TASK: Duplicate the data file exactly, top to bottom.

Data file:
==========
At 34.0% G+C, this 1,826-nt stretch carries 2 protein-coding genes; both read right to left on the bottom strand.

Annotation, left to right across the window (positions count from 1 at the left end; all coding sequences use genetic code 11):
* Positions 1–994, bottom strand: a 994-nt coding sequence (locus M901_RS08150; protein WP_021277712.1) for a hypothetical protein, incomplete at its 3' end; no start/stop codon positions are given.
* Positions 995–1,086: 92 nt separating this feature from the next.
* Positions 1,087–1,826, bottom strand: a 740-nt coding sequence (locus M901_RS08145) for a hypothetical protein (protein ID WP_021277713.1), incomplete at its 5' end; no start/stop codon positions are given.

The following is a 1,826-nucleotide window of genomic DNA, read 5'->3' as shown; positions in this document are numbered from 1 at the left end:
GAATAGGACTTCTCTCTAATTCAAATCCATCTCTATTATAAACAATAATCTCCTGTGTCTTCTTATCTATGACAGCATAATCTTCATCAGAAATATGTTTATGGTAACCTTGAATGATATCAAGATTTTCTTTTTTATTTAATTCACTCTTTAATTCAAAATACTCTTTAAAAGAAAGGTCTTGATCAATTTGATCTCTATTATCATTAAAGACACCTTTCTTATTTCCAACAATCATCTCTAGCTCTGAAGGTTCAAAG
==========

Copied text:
At 34.0% G+C, this 1,826-nt stretch carries 2 protein-coding genes; both read right to left on the bottom strand.

Annotation, left to right across the window (positions count from 1 at the left end; all coding sequences use genetic code 11):
* Positions 1–994, bottom strand: a 994-nt coding sequence (locus M901_RS08150; protein WP_021277712.1) for a hypothetical protein, incomplete at its 3' end; no start/stop codon positions are given.
* Positions 995–1,086: 92 nt separating this feature from the next.
* Positions 1,087–1,826, bottom strand: a 740-nt coding sequence (locus M901_RS08145) for a hypothetical protein (protein ID WP_021277713.1), incomplete at its 5' end; no start/stop codon positions are given.

The following is a 1,826-nucleotide window of genomic DNA, read 5'->3' as shown; positions in this document are numbered from 1 at the left end:
GAATAGGACTTCTCTCTAATTCAAATCCATCTCTATTATAAACAATAATCTCCTGTGTCTTCTTATCTATGACAGCATAATCTTCATCAGAAATATGTTTATGGTAACCTTGAATGATATCAAGATTTTCTTTTTTATTTAATTCACTCTTTAATTCAAAATACTCTTTAAAAGAAAGGTCTTGATCAATTTGATCTCTATTATCATTAAAGACACCTTTCTTATTTCCAACAATCATCTCTAGCTCTGAAGGTTCAAAG